Monday, May 19, 2008

You want me to do what?!!

I have a teenage son. He doesn't say too much, a sizzle here or there. But then he bursts forth with a real need. Today. Right this second. Now.
Most recently, I heard mumblings about friends who were on the Water Polo team. Then, last Monday, he said, "I need a water polo ball. I want to practice for the team. When can you pick me one up? Today? Tomorrow?"
So, I raced off when I had half an hour of free time between one appointment and the next, and stopped at Big Five. I wasn't quite sure what a water polo ball looked like, but surely it couldn't be that hard to find. The store had an entire wall of balls--beach balls, volleyballs, softballs, hardballs. Then, I saw them in the corner. Water Polo Balls. I could identify them clearly, as written prominently across the box were the words, "Women's Water Polo Ball."
I looked along the wall further for more that said "Men's Water Polo Ball." But there weren't any. Surely men's and women's water polo balls couldn't be different...could they? I searched out an assistant to ask (which was harder than locating the ball.) I finally found a young woman loitering near the cash register, popping a wad of gum. I asked her if she was an employee. (Or daughter of?) Could she help me?
"What's the difference between a men's and a women's water polo ball?"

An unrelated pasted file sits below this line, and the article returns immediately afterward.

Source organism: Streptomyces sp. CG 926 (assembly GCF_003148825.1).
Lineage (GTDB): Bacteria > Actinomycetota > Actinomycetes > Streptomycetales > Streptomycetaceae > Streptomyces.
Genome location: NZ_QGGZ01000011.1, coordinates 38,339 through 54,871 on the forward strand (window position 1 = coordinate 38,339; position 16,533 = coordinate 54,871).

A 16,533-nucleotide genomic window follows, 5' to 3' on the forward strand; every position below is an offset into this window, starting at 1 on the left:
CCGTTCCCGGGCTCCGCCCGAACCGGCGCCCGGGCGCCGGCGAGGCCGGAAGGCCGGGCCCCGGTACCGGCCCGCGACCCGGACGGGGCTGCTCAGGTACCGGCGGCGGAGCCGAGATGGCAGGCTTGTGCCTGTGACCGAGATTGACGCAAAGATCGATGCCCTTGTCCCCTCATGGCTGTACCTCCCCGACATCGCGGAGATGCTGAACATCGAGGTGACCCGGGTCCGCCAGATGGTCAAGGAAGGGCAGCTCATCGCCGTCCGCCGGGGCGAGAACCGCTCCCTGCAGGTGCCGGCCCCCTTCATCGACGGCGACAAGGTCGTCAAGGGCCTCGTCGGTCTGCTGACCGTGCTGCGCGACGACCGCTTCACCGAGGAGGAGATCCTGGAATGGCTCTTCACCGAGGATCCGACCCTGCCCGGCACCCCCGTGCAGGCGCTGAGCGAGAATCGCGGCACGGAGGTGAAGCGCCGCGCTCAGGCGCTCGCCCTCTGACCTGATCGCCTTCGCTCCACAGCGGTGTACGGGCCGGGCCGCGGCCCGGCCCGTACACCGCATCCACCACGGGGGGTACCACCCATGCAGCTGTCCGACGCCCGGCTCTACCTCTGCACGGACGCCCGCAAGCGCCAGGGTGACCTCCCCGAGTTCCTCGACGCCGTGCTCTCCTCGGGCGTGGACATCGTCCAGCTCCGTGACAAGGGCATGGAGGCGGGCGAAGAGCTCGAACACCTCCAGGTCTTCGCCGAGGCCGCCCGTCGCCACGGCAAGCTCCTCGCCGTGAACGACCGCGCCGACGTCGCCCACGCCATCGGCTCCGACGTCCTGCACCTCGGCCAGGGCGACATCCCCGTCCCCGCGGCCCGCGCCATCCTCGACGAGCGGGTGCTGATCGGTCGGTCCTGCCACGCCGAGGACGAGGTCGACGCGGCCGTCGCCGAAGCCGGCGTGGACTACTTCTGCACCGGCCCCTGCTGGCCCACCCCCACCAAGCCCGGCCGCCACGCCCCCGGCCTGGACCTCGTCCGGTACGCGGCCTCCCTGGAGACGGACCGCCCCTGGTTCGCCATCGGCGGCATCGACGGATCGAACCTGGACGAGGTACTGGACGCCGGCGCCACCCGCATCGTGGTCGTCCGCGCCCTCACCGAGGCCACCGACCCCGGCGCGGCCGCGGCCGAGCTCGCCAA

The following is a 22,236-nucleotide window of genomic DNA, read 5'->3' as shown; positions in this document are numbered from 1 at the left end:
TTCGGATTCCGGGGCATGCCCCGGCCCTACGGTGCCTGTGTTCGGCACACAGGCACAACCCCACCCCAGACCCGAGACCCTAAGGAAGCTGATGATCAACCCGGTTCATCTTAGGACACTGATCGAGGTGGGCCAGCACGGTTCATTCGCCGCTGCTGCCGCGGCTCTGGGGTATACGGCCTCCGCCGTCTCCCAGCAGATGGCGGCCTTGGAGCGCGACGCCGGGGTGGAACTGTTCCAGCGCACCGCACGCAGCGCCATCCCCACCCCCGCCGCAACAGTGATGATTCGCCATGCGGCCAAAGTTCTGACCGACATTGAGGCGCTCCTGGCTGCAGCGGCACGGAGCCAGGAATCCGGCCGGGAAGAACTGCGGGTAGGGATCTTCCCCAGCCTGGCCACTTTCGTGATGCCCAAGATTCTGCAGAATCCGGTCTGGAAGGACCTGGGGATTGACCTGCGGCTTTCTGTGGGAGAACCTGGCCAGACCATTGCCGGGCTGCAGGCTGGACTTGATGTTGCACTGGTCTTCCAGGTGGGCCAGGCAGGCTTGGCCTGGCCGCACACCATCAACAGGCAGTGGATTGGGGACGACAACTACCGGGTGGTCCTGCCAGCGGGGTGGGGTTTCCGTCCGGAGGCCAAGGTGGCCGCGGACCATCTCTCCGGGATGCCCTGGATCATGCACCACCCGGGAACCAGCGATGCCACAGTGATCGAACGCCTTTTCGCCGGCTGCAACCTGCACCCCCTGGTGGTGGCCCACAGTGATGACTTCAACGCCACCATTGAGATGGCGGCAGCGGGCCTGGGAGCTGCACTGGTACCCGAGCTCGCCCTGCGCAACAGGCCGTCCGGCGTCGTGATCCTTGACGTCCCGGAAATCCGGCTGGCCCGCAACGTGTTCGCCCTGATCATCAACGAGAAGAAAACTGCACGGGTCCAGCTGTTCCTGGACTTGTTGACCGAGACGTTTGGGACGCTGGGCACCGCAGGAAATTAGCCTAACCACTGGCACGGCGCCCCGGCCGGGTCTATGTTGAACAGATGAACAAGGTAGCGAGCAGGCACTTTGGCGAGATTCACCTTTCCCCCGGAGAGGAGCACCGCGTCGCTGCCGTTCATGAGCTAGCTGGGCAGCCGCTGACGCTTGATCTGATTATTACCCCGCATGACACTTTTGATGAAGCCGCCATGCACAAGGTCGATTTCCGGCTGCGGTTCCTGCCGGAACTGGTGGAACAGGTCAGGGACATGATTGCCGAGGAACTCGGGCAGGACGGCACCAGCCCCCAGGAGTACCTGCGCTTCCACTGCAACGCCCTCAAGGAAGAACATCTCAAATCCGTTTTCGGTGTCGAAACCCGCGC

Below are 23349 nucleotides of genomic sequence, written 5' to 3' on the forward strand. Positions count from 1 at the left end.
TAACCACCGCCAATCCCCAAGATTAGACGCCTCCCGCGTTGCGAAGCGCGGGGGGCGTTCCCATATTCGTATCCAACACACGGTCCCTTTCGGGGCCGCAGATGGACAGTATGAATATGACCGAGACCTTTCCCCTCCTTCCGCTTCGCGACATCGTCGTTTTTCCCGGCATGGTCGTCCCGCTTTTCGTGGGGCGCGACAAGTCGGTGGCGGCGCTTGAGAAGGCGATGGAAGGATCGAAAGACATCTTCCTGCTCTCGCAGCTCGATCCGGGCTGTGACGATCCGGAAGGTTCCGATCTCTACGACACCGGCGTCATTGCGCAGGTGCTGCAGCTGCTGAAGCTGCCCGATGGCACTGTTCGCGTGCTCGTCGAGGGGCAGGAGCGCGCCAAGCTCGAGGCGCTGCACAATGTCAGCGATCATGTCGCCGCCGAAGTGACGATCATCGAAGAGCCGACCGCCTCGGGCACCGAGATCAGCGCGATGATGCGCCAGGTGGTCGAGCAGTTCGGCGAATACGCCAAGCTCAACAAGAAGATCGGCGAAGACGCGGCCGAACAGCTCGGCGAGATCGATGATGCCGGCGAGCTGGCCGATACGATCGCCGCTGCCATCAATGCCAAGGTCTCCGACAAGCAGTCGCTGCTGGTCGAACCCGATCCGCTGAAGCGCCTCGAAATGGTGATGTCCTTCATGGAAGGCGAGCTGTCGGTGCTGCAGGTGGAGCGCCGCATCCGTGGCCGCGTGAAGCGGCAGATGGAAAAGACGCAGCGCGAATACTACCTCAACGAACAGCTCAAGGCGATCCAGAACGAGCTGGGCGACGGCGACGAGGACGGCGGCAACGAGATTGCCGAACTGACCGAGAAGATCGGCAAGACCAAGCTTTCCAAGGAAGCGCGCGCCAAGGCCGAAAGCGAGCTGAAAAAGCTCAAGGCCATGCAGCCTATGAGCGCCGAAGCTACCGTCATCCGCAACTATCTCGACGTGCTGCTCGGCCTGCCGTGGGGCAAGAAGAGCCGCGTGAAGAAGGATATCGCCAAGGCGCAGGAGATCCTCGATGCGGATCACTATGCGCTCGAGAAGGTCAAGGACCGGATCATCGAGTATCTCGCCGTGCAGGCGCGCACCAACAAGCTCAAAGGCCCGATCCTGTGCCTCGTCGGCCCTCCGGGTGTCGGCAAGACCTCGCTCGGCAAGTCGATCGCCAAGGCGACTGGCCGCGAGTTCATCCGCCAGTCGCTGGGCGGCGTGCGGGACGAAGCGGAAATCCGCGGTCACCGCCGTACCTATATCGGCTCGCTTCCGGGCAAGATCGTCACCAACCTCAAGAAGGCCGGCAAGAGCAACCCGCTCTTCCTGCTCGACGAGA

"They're both about the same," she said.
It was then I noted that--not just on the box--but written across the face of the ball were the words, "Women's Water Polo." Hmm. This might not work.
"Let me see if we have any men's," she said.
I assumed we would walk back to the wall of balls and look together. Or that she would disappear into the back room and come out with one ball which hadn't yet been put on display. But, no. Instead she chewed and popped her way over to the computer and typed in a bunch of stuff.
"All we have is two women's water polo balls," she said.
"Oh, you have more than that," I nodded to the back wall. "I was just over there. You've got a good supply."
"No," she said, pointing to the flashing cursor underneath a column. "We only have two."
I had to laugh. Here, this young woman--without even investigating the physical evidence --put all her faith in whatever the computer said. Me? I'm not that computer confident. A computer has always been a typewriter with pizzazz. So, when friends mentioned I should have a blog, I arched my eyebrows and tried not to be offended. A what?
Fortunately, my friends are much more savvy than I. Bookstore owner, Paul Stone ( has been holding my hand the whole way. Last week, I--We-- got the blog up and I sat back with a sigh, thinking, "There. Now I can rest for a while. Perhaps take a hike in the woods."
But no.
As soon, as writer/editor, Becky Levine spotted my blog on the internet, she "meemed" me. Again, when I heard that word--which I'm still curious as to the origin--I arched my eyebrows.

But the rules of meeming are pure and simple.

1. Each player answers the questions about him/herself.